Where systematically implemented, early intervention is highly accessible and acceptable to young people and results in outcomes that are positive and cost-effective [2]. The early intervention paradigm has made substantial progress in developing early psychosis services and, more recently, specialized youth-specific services. Early intervention, particularly for subthreshold psychosis, has not occurred without controversy regarding the accuracy of detection of cases at risk of psychosis and the potential overtreatment of false positives. Only a small minority (36%) of cases considered with an at-risk mental state transits to psychosis after three years [5]. However, in early intervention services, a reduction in the rate of transition to psychosis has been suspected in recent years. That is to say, the UHR phenotype can have a number of different outcome trajectories, and early diagnosis increases the likelihood that we will identify those never intended to develop a psychotic disorder. Many individuals who at one stage meet UHR criteria diverge from the path to psychosis: some may experience the resolution of symptoms and difficulties, others may develop non-psychotic disorders [6]. In subjects with emergent nonpsychotic disorder, the annualized incidence of psychotic disorder is about one third (3.9–13.1%) compared to that of nonpsychotic mental disorders [7]. However, compared to the general population, incidence of psychotic disorders may be higher. It also provides a rationale for the change trajectories for those with vulnerabilities to psychotic diseases and a motivation for providing services to those who need help who could not access them previously [5]. Young people who access early intervention services typically demonstrate the need for treatment before reaching the threshold for a traditional main psychiatric diagnosis; when functional disorders and warning signs of mental illness are present, early intervention becomes crucial to prevent or reduce the severity of any full-threshold disorder.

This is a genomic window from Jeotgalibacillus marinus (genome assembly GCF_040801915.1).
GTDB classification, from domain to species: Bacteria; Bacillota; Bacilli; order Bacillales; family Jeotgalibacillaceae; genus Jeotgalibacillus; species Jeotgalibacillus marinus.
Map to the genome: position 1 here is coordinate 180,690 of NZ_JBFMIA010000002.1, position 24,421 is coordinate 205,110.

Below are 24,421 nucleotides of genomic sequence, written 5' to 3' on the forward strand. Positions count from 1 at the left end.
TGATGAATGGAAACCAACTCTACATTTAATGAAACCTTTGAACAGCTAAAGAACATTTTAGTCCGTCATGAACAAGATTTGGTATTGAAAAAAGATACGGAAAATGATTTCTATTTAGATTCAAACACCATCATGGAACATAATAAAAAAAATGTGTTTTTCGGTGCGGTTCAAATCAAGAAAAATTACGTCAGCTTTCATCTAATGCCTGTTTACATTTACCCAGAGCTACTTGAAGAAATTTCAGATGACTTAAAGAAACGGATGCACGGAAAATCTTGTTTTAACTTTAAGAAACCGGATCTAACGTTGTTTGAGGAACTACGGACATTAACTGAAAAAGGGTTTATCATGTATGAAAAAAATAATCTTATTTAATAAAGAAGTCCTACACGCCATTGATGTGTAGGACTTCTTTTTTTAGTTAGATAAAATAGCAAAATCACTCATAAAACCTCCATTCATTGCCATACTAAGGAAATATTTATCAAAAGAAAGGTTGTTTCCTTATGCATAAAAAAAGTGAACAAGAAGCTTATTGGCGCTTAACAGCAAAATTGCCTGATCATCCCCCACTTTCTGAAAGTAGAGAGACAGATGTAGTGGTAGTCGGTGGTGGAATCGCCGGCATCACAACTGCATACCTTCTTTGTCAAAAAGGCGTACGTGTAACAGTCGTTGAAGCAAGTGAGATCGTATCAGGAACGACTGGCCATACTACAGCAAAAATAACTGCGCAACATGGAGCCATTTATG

Although it is not yet possible to definitively predict who will develop psychosis, it is possible to improve prediction in samples. The early intervention paradigm has historically been concerned with delaying or preventing a psychotic onset based essentially on the presence of positive subthreshold symptoms and a family history of psychotic disorders. The implicit paradigm is to treat any positive subthreshold symptoms as a path to psychosis. However, the concept of transition is oversimplified and presented uncritically as evidence to support at-risk mental states [8]. Clinical experience shows that subjects considered to be at high risk of developing overt psychosis present, in addition to attenuated psychotic symptoms, a wide range of psychopathological and other characteristics.
Epidemiological research has shown that psychotic experiences are a marker of the severity of multidimensional psychopathology. The subgroup of UHR subjects in transition to psychosis showed more social anhedonia and abstinence, more bizarre thinking, and a lower baseline GAF score than the subgroup that does not transition to psychosis [9].
Although a multitude of factors have been identified that contribute to one’s susceptibility for conversion to psychosis, such as the presence of unusual content of thought, low functioning and functional decline [10,11,12], personality features [13] and personality disorders [14,15], how basic differences in multidimensional psychopathology can have a differential impact on course and outcomes is still unclear. Further studies are needed.
It is still doubtful to what extent personality may influence the development of psychosis. We aimed to explore significant personality traits in individuals at Ultra High-Risk (UHR) for psychosis.